Noël Annan, 22 April 1993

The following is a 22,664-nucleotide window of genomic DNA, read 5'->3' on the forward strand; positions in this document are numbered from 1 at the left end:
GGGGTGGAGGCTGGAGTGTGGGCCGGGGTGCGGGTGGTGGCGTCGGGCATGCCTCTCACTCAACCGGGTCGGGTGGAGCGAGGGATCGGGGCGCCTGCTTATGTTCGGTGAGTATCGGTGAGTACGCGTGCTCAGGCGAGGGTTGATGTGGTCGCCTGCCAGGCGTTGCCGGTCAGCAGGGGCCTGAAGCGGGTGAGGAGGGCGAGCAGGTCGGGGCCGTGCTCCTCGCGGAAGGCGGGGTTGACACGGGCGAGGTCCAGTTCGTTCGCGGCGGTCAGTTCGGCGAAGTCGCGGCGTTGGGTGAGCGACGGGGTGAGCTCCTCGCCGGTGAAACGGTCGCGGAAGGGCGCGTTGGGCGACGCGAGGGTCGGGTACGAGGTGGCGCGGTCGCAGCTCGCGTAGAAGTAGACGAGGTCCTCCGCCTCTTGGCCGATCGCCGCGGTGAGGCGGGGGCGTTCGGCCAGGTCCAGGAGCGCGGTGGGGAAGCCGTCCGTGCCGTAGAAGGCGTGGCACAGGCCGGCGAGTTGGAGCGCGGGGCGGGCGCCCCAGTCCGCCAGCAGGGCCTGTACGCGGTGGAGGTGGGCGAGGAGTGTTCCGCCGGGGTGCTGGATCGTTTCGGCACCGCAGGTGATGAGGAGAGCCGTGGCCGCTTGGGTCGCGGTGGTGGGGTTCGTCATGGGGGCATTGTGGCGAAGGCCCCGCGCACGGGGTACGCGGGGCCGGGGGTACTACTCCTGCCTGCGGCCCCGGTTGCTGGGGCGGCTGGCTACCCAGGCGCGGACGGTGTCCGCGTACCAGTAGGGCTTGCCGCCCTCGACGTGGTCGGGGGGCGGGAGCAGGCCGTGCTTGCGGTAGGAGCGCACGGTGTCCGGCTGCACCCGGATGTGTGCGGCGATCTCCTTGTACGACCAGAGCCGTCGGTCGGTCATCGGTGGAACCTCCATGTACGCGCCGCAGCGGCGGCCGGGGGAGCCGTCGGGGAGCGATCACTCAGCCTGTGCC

Who better to be our guide to modern Cambridge than the Dixie Professor of Ecclesiastical History? Christopher Brooke was brought up in Cambridge, the son of the professor of medieval history and himself a post-war Apostle. He begins by whisking us round the colleges telling us what each was like in Victorian times and how the abolition of the religious Tests and the Royal Commission (1872) transformed Cambridge from being a provincial seminary and a federation of colleges into a university of faculties and departments where the dons could marry and no longer had to be clergymen. But on such a tour there is always a pest who asks questions. What, he wonders, are the colleges like today? Did Snow give an accurate account of Christ’s? What about the way Nevill Mott was treated as master of Caius that led to his resignation? What of the delectable days of Lord Dacre in the Lodge at Peterhouse? Surely space could have been found to praise the leadership Trinity gave to science by using her great wealth to found the Science Park and the Isaac Newton Institute, and make Cambridge a scientific city as well as a university.